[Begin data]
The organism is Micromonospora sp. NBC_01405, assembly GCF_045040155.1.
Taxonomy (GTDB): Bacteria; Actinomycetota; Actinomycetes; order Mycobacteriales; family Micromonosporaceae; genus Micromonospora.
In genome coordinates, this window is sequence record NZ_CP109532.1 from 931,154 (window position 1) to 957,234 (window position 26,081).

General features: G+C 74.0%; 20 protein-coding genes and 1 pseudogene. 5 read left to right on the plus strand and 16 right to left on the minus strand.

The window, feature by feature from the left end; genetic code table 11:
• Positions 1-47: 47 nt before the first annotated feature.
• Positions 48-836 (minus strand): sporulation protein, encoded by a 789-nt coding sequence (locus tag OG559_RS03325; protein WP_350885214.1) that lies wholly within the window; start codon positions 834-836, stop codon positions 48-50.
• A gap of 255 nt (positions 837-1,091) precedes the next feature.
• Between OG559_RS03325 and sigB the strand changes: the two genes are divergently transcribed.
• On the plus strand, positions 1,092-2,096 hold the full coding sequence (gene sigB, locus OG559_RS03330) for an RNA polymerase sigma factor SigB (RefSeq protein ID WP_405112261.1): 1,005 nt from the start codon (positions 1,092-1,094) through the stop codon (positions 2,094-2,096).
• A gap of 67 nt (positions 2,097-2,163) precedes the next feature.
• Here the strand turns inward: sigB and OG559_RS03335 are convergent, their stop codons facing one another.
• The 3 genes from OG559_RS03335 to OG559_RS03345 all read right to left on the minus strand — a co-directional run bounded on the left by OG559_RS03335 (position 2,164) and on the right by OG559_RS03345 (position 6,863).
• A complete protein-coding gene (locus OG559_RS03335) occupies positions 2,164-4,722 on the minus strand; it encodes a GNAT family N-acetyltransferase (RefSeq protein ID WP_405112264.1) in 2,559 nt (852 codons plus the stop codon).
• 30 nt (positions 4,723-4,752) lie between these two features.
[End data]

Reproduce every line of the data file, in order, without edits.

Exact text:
The organism is Micromonospora sp. NBC_01405, assembly GCF_045040155.1.
Taxonomy (GTDB): Bacteria; Actinomycetota; Actinomycetes; order Mycobacteriales; family Micromonosporaceae; genus Micromonospora.
In genome coordinates, this window is sequence record NZ_CP109532.1 from 931,154 (window position 1) to 957,234 (window position 26,081).

General features: G+C 74.0%; 20 protein-coding genes and 1 pseudogene. 5 read left to right on the plus strand and 16 right to left on the minus strand.

The window, feature by feature from the left end; genetic code table 11:
• Positions 1-47: 47 nt before the first annotated feature.
• Positions 48-836 (minus strand): sporulation protein, encoded by a 789-nt coding sequence (locus tag OG559_RS03325; protein WP_350885214.1) that lies wholly within the window; start codon positions 834-836, stop codon positions 48-50.
• A gap of 255 nt (positions 837-1,091) precedes the next feature.
• Between OG559_RS03325 and sigB the strand changes: the two genes are divergently transcribed.
• On the plus strand, positions 1,092-2,096 hold the full coding sequence (gene sigB, locus OG559_RS03330) for an RNA polymerase sigma factor SigB (RefSeq protein ID WP_405112261.1): 1,005 nt from the start codon (positions 1,092-1,094) through the stop codon (positions 2,094-2,096).
• A gap of 67 nt (positions 2,097-2,163) precedes the next feature.
• Here the strand turns inward: sigB and OG559_RS03335 are convergent, their stop codons facing one another.
• The 3 genes from OG559_RS03335 to OG559_RS03345 all read right to left on the minus strand — a co-directional run bounded on the left by OG559_RS03335 (position 2,164) and on the right by OG559_RS03345 (position 6,863).
• A complete protein-coding gene (locus OG559_RS03335) occupies positions 2,164-4,722 on the minus strand; it encodes a GNAT family N-acetyltransferase (RefSeq protein ID WP_405112264.1) in 2,559 nt (852 codons plus the stop codon).
• 30 nt (positions 4,723-4,752) lie between these two features.